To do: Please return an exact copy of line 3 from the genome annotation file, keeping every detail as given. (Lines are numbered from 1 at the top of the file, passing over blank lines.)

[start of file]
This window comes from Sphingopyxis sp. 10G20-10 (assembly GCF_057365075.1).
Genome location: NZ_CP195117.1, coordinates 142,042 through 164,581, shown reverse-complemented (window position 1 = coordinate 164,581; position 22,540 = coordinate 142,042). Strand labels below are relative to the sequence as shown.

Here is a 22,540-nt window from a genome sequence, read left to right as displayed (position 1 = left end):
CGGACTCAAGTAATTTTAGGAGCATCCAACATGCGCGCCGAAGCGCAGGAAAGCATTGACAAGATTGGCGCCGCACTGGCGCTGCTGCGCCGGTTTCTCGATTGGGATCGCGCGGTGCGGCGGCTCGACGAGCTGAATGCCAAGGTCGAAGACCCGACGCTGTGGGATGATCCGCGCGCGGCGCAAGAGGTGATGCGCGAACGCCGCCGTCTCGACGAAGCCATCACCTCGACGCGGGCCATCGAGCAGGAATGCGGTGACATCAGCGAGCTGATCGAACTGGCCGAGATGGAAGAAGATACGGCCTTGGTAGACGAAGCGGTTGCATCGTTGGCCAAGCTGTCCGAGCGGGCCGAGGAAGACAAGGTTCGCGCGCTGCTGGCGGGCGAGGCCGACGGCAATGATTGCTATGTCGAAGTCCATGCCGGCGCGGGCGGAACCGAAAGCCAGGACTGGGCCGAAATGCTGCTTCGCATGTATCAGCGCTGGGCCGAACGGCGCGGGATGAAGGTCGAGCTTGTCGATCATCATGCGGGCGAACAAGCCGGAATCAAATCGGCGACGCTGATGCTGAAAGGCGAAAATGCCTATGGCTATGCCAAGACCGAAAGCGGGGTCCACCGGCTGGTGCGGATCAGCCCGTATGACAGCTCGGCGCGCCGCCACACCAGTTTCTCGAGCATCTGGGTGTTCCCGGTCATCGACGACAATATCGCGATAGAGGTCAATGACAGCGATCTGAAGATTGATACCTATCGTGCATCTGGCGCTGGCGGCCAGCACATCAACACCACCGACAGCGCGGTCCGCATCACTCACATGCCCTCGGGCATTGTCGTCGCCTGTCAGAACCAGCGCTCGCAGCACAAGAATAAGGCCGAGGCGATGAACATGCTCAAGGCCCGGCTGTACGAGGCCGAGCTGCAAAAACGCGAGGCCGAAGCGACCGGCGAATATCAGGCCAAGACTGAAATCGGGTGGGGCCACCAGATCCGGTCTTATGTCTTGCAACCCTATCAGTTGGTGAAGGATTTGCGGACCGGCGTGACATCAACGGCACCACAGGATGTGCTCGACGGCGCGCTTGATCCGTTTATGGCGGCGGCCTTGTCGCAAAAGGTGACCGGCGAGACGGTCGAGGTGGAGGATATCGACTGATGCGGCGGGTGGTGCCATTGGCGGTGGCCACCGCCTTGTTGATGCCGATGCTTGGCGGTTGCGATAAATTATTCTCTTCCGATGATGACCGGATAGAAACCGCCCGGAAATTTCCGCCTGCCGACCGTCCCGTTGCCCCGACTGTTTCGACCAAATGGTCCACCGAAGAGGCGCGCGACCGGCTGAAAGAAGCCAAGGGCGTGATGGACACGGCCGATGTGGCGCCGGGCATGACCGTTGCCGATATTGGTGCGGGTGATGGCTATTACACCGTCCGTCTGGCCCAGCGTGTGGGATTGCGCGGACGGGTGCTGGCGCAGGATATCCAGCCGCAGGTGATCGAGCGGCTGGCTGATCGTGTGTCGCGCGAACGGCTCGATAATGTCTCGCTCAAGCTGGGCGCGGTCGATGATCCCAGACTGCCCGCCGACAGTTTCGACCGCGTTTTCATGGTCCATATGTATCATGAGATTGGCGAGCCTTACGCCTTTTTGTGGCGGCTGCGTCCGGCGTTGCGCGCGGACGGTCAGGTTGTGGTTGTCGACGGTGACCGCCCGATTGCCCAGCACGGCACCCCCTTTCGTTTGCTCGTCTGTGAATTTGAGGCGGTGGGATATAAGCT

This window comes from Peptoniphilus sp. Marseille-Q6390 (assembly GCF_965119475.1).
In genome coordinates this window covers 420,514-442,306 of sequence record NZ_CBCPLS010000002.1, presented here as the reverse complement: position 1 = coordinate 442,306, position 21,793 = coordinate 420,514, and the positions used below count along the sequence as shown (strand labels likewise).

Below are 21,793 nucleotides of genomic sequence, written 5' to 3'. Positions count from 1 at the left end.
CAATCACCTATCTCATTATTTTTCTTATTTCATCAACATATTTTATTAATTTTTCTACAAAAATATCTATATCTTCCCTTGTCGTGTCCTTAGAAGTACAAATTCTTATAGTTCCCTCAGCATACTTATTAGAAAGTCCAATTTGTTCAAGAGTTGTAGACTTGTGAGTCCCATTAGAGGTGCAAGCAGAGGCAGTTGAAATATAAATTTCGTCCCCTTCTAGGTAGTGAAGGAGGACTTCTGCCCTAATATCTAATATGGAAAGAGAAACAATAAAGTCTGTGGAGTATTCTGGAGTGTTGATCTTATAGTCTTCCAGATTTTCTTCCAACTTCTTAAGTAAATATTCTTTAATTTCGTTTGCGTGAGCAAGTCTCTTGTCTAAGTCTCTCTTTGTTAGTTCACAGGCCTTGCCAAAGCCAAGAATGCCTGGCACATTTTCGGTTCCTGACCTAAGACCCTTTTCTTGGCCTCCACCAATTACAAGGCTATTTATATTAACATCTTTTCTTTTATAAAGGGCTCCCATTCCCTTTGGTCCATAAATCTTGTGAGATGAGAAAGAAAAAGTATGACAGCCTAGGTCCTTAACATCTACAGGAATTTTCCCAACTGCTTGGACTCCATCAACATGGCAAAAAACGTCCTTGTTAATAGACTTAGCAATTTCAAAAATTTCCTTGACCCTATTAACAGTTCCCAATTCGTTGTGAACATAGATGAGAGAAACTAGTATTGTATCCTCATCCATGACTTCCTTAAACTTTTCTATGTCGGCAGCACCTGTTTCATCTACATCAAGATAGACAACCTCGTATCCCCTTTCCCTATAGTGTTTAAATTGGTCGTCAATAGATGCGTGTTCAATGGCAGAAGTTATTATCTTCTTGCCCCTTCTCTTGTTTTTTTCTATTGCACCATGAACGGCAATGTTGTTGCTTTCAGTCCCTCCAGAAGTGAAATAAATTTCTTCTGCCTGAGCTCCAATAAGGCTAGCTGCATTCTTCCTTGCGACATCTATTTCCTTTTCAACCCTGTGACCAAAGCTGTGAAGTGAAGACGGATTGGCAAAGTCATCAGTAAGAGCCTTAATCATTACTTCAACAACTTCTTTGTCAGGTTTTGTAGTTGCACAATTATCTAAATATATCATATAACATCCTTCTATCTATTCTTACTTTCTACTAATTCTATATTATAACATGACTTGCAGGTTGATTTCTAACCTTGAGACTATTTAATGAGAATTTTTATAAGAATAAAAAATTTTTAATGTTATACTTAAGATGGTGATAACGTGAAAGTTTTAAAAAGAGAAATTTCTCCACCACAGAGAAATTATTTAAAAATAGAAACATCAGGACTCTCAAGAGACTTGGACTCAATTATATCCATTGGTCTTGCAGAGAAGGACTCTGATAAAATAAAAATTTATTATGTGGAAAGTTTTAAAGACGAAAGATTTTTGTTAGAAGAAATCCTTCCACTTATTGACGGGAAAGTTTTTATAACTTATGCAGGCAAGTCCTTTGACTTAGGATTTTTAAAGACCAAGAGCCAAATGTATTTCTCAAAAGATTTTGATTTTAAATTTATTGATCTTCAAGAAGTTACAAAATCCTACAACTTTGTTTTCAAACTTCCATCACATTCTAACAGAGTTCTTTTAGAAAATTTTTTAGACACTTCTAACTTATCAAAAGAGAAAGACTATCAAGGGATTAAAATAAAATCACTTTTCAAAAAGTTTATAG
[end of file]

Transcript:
Here is a 22,540-nt window from a genome sequence, read left to right as displayed (position 1 = left end):